Your members have been active in the Scandinavian metal scene for many years, always in slightly “outside” bands. Is there some difference in approach or philosophy that made you take this path?
We all play just for fun. We don’t really try to make a break or feed our listeners with music that we expect them to like. It is more important for us to play music that WE like to play and to have a good time together. With that strategy you don’t really get as big as “Swedish House Mafia” which is not really our goal either.
Do you think metal is changing to be more like indie rock and post-rock? Did one swallow up the other?
This is a tricky question. It is quite normal that music tend to develop in some directions and it is hard to predict what the next natural step for the future will be. For some years now a lot of bands have been competing with as high BPM as possible and totally insane guitars. I’m quite fed up with that at the moment so I welcome the post-rock direction with open arms. I have a side project myself that is called Aoria and I find it fun to play that kind of music as well.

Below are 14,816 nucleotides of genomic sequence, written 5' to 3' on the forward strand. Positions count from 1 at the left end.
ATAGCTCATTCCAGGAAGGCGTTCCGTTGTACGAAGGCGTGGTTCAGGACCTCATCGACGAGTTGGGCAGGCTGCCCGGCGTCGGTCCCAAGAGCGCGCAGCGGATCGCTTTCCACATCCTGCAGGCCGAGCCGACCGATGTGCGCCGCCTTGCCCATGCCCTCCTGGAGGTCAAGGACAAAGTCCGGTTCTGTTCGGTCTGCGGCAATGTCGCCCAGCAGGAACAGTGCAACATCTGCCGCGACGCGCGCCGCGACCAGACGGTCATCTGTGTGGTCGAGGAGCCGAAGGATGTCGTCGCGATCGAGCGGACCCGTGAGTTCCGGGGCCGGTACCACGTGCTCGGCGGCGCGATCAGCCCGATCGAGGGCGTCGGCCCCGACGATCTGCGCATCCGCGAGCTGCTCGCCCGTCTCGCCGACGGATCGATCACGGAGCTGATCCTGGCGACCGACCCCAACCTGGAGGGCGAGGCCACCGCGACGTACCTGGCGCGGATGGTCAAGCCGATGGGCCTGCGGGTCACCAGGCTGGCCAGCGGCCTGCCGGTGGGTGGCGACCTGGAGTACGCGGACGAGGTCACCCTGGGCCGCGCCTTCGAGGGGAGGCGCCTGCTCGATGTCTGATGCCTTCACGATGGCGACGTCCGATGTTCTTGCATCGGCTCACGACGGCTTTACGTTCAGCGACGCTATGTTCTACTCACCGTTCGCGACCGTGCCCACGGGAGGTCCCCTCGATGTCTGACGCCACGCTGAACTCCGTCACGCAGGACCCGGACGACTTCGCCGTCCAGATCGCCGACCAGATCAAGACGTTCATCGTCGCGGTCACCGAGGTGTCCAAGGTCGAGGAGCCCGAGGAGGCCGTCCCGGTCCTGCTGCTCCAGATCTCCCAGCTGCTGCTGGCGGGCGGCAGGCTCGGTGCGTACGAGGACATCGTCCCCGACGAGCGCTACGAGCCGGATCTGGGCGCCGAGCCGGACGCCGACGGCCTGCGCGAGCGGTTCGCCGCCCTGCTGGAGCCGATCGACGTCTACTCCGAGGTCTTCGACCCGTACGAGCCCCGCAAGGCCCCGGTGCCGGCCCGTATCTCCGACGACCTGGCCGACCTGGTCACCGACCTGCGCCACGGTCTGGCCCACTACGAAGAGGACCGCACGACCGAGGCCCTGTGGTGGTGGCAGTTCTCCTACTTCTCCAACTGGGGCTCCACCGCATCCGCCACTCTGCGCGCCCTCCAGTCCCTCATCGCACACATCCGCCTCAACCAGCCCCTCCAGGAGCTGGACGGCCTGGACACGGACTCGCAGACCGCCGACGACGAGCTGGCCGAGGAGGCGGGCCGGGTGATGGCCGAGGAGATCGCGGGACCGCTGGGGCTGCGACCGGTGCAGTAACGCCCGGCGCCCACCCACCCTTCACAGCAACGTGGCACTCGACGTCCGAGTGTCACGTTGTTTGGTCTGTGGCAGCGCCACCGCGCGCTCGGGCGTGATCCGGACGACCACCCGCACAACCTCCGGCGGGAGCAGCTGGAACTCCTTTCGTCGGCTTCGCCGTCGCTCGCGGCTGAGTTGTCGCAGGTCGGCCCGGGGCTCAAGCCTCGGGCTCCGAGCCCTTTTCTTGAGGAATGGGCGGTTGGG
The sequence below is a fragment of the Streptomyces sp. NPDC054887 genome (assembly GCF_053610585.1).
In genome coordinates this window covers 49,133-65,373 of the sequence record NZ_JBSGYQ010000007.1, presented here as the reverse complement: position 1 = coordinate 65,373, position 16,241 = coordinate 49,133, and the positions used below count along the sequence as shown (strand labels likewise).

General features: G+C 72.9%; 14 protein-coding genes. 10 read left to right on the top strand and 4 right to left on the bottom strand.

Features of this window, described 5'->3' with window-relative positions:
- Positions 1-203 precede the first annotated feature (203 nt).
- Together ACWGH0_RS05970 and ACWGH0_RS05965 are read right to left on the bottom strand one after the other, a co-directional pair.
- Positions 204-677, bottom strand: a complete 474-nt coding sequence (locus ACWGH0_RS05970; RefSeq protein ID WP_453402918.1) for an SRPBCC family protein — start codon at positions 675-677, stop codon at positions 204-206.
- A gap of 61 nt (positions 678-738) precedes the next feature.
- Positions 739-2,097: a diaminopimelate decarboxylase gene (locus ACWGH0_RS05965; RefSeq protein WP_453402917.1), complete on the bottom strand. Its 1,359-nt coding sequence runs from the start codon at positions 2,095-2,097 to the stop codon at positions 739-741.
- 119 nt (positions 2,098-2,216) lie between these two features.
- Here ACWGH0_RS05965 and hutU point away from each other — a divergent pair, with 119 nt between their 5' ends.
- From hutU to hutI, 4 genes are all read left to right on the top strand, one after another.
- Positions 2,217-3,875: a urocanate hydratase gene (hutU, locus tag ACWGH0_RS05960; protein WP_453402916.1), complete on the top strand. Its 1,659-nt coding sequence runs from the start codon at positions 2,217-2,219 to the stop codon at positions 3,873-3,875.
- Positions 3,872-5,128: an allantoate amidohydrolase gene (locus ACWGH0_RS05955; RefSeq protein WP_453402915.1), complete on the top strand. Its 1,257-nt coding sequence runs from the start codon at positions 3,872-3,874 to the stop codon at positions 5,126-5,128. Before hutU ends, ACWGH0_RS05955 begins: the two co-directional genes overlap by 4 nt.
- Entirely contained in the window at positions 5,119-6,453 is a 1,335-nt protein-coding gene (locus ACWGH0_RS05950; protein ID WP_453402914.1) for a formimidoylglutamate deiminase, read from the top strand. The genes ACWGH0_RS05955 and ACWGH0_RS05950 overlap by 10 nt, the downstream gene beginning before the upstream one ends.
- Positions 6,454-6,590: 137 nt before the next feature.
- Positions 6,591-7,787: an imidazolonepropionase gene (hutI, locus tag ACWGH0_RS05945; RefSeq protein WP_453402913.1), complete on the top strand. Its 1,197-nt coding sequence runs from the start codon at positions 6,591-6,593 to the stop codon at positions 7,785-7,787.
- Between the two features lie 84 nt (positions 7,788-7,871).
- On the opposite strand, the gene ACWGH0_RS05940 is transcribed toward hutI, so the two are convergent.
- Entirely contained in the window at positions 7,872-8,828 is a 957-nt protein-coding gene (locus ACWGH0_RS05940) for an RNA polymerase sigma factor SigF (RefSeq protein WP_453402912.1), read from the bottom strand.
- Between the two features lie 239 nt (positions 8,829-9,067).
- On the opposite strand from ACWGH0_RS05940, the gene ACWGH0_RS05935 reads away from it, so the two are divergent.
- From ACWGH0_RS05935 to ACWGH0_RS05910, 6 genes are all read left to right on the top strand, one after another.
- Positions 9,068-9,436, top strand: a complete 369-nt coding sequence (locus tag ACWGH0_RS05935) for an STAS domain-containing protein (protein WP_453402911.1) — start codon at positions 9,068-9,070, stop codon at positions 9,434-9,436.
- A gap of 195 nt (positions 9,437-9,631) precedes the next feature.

One of the most amazing things about Tunnel of No Light is that your vocals are among the most savage in the business, but they get laid over these beautiful guitar tracks. What does this represent to you?
Even if you are surrounded by a beautiful atmosphere in a beautiful landscape you could still be very frustrated. I think that might be more usual in our society to day and that is nothing to be ashamed of. Just walk down the street and take a look at the people that you see. I do like the mix of beautiful and frustration.